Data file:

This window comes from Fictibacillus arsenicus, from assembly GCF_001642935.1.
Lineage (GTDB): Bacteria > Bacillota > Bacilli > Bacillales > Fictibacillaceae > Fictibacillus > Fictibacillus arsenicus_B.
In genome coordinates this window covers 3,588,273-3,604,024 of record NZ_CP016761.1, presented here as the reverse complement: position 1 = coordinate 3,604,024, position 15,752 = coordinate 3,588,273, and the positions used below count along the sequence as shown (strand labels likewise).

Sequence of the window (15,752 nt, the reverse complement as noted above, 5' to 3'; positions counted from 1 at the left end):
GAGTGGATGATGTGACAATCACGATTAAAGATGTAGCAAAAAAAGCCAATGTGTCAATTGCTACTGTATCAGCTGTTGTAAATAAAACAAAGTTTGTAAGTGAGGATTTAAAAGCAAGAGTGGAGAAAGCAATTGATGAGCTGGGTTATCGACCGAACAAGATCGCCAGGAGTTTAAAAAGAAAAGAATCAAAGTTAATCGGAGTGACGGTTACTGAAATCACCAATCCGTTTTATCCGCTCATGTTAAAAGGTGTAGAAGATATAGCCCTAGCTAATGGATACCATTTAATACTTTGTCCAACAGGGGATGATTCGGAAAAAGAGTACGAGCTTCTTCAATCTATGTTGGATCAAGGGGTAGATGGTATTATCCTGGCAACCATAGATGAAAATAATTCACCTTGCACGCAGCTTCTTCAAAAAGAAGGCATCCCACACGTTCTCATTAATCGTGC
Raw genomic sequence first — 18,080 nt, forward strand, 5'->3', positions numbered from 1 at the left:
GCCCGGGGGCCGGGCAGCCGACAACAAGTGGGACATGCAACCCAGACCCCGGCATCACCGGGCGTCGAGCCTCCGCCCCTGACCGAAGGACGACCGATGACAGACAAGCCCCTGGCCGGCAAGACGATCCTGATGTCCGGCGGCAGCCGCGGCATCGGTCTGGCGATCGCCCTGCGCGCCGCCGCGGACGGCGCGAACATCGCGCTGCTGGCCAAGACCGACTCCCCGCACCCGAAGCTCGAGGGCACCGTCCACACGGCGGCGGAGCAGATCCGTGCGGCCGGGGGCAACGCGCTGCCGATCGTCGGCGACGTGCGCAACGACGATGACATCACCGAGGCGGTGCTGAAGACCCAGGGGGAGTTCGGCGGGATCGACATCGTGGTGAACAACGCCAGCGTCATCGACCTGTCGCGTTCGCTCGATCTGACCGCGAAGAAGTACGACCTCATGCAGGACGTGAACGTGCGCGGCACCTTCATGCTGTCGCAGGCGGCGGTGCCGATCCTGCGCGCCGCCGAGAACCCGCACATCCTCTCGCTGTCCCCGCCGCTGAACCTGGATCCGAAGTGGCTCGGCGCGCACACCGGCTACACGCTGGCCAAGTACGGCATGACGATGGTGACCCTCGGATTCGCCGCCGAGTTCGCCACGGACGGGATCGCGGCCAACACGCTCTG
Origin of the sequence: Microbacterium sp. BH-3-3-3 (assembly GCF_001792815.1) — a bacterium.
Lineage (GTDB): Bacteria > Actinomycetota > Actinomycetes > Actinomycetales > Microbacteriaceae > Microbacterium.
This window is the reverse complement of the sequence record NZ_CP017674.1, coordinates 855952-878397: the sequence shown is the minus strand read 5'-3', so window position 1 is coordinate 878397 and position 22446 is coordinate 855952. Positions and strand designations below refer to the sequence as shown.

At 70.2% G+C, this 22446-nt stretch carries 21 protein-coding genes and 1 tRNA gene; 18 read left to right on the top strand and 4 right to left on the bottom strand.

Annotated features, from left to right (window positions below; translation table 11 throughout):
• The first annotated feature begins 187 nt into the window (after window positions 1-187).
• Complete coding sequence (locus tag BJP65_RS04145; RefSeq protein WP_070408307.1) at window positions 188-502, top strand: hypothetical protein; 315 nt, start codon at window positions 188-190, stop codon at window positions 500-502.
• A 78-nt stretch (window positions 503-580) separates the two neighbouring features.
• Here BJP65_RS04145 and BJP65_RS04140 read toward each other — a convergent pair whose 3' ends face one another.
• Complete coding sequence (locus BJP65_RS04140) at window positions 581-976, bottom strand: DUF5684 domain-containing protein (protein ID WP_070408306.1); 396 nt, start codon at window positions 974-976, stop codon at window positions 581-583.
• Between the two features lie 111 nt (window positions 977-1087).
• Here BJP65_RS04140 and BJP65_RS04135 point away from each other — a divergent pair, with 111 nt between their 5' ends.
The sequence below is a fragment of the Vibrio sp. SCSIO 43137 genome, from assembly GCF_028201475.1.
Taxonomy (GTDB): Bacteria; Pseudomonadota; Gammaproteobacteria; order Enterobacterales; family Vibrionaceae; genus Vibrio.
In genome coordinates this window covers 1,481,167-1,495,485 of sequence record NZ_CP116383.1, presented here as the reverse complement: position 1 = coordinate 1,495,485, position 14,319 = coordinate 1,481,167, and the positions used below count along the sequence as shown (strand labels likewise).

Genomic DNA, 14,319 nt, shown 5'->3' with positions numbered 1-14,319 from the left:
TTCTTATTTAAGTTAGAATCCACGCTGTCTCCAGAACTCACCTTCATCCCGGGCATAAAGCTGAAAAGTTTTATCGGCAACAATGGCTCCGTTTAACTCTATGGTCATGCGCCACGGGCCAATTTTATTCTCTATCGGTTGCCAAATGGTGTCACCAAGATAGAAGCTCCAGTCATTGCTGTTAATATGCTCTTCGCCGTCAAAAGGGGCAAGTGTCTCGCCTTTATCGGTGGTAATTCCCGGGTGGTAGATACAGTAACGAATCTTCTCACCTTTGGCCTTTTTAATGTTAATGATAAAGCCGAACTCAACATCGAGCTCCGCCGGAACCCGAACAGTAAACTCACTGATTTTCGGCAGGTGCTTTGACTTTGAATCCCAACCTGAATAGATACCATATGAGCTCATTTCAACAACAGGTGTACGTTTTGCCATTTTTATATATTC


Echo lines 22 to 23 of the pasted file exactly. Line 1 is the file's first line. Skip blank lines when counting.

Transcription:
In genome coordinates this window covers 1,481,167-1,495,485 of sequence record NZ_CP116383.1, presented here as the reverse complement: position 1 = coordinate 1,495,485, position 14,319 = coordinate 1,481,167, and the positions used below count along the sequence as shown (strand labels likewise).

Genomic DNA, 14,319 nt, shown 5'->3' with positions numbered 1-14,319 from the left: